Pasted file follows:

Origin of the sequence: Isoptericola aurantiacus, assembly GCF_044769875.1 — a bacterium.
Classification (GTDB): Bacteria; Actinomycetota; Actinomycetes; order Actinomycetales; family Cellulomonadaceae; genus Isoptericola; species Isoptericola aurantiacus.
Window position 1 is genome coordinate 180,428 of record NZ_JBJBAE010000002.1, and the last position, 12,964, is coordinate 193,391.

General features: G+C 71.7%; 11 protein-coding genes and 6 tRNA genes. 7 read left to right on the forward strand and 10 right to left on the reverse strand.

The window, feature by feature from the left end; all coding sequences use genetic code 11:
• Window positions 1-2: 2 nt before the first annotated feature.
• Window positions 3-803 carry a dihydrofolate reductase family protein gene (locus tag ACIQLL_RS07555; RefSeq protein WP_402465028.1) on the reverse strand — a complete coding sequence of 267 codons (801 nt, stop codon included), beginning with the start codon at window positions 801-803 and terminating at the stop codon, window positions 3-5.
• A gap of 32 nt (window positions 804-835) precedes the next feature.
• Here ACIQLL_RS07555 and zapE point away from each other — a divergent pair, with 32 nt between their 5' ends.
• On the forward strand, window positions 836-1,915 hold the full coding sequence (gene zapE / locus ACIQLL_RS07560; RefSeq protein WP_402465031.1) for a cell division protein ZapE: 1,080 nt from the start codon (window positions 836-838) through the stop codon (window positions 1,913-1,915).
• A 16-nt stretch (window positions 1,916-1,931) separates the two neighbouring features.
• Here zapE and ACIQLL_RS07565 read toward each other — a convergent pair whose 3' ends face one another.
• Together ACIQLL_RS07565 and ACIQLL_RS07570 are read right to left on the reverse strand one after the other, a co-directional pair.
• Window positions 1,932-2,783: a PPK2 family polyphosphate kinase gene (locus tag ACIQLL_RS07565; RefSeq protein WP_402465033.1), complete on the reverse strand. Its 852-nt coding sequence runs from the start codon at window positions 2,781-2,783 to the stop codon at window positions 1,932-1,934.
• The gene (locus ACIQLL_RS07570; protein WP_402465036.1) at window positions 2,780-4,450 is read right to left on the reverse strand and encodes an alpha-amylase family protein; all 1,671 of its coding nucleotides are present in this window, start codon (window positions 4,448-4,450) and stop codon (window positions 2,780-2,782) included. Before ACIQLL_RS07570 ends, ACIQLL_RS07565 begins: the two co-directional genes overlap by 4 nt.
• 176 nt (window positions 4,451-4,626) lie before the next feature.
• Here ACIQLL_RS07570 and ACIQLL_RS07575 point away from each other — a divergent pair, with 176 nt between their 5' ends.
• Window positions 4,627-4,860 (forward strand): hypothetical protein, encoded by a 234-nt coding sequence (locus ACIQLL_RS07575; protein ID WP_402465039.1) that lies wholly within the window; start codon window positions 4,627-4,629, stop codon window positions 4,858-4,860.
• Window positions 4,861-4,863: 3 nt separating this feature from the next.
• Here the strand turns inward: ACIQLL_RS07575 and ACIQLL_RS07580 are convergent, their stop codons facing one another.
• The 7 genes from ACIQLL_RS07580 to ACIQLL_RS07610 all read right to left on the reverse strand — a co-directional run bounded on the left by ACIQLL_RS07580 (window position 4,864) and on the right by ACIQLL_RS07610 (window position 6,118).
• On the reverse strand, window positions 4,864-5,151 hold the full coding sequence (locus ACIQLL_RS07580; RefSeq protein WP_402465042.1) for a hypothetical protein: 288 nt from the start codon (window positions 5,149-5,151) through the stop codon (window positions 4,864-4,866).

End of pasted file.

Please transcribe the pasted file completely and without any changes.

Origin of the sequence: Isoptericola aurantiacus, assembly GCF_044769875.1 — a bacterium.
Classification (GTDB): Bacteria; Actinomycetota; Actinomycetes; order Actinomycetales; family Cellulomonadaceae; genus Isoptericola; species Isoptericola aurantiacus.
Window position 1 is genome coordinate 180,428 of record NZ_JBJBAE010000002.1, and the last position, 12,964, is coordinate 193,391.

General features: G+C 71.7%; 11 protein-coding genes and 6 tRNA genes. 7 read left to right on the forward strand and 10 right to left on the reverse strand.

The window, feature by feature from the left end; all coding sequences use genetic code 11:
• Window positions 1-2: 2 nt before the first annotated feature.
• Window positions 3-803 carry a dihydrofolate reductase family protein gene (locus tag ACIQLL_RS07555; RefSeq protein WP_402465028.1) on the reverse strand — a complete coding sequence of 267 codons (801 nt, stop codon included), beginning with the start codon at window positions 801-803 and terminating at the stop codon, window positions 3-5.
• A gap of 32 nt (window positions 804-835) precedes the next feature.
• Here ACIQLL_RS07555 and zapE point away from each other — a divergent pair, with 32 nt between their 5' ends.
• On the forward strand, window positions 836-1,915 hold the full coding sequence (gene zapE / locus ACIQLL_RS07560; RefSeq protein WP_402465031.1) for a cell division protein ZapE: 1,080 nt from the start codon (window positions 836-838) through the stop codon (window positions 1,913-1,915).
• A 16-nt stretch (window positions 1,916-1,931) separates the two neighbouring features.
• Here zapE and ACIQLL_RS07565 read toward each other — a convergent pair whose 3' ends face one another.
• Together ACIQLL_RS07565 and ACIQLL_RS07570 are read right to left on the reverse strand one after the other, a co-directional pair.
• Window positions 1,932-2,783: a PPK2 family polyphosphate kinase gene (locus tag ACIQLL_RS07565; RefSeq protein WP_402465033.1), complete on the reverse strand. Its 852-nt coding sequence runs from the start codon at window positions 2,781-2,783 to the stop codon at window positions 1,932-1,934.
• The gene (locus ACIQLL_RS07570; protein WP_402465036.1) at window positions 2,780-4,450 is read right to left on the reverse strand and encodes an alpha-amylase family protein; all 1,671 of its coding nucleotides are present in this window, start codon (window positions 4,448-4,450) and stop codon (window positions 2,780-2,782) included. Before ACIQLL_RS07570 ends, ACIQLL_RS07565 begins: the two co-directional genes overlap by 4 nt.
• 176 nt (window positions 4,451-4,626) lie before the next feature.
• Here ACIQLL_RS07570 and ACIQLL_RS07575 point away from each other — a divergent pair, with 176 nt between their 5' ends.
• Window positions 4,627-4,860 (forward strand): hypothetical protein, encoded by a 234-nt coding sequence (locus ACIQLL_RS07575; protein ID WP_402465039.1) that lies wholly within the window; start codon window positions 4,627-4,629, stop codon window positions 4,858-4,860.
• Window positions 4,861-4,863: 3 nt separating this feature from the next.
• Here the strand turns inward: ACIQLL_RS07575 and ACIQLL_RS07580 are convergent, their stop codons facing one another.
• The 7 genes from ACIQLL_RS07580 to ACIQLL_RS07610 all read right to left on the reverse strand — a co-directional run bounded on the left by ACIQLL_RS07580 (window position 4,864) and on the right by ACIQLL_RS07610 (window position 6,118).
• On the reverse strand, window positions 4,864-5,151 hold the full coding sequence (locus ACIQLL_RS07580; RefSeq protein WP_402465042.1) for a hypothetical protein: 288 nt from the start codon (window positions 5,149-5,151) through the stop codon (window positions 4,864-4,866).